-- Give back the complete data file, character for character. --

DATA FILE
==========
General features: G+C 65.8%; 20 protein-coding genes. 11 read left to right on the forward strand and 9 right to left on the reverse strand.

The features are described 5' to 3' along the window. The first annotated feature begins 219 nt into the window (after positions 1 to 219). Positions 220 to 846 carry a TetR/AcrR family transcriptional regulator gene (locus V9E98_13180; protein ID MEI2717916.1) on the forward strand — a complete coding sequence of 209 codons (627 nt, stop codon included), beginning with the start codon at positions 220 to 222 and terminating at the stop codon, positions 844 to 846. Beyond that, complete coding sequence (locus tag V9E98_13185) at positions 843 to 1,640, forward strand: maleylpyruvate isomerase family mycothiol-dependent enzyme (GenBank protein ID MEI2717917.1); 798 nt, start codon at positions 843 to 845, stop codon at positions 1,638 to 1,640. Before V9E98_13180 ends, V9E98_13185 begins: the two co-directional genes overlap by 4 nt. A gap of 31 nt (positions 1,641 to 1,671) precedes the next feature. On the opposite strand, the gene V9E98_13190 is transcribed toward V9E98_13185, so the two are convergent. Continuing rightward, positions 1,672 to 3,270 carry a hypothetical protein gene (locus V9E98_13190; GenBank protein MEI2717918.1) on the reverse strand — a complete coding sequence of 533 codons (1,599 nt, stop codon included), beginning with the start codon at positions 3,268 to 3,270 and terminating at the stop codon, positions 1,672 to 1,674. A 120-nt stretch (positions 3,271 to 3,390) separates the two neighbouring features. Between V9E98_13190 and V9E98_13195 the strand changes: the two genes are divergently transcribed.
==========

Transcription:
General features: G+C 65.8%; 20 protein-coding genes. 11 read left to right on the forward strand and 9 right to left on the reverse strand.

The features are described 5' to 3' along the window. The first annotated feature begins 219 nt into the window (after positions 1 to 219). Positions 220 to 846 carry a TetR/AcrR family transcriptional regulator gene (locus V9E98_13180; protein ID MEI2717916.1) on the forward strand — a complete coding sequence of 209 codons (627 nt, stop codon included), beginning with the start codon at positions 220 to 222 and terminating at the stop codon, positions 844 to 846. Beyond that, complete coding sequence (locus tag V9E98_13185) at positions 843 to 1,640, forward strand: maleylpyruvate isomerase family mycothiol-dependent enzyme (GenBank protein ID MEI2717917.1); 798 nt, start codon at positions 843 to 845, stop codon at positions 1,638 to 1,640. Before V9E98_13180 ends, V9E98_13185 begins: the two co-directional genes overlap by 4 nt. A gap of 31 nt (positions 1,641 to 1,671) precedes the next feature. On the opposite strand, the gene V9E98_13190 is transcribed toward V9E98_13185, so the two are convergent. Continuing rightward, positions 1,672 to 3,270 carry a hypothetical protein gene (locus V9E98_13190; GenBank protein MEI2717918.1) on the reverse strand — a complete coding sequence of 533 codons (1,599 nt, stop codon included), beginning with the start codon at positions 3,268 to 3,270 and terminating at the stop codon, positions 1,672 to 1,674. A 120-nt stretch (positions 3,271 to 3,390) separates the two neighbouring features. Between V9E98_13190 and V9E98_13195 the strand changes: the two genes are divergently transcribed.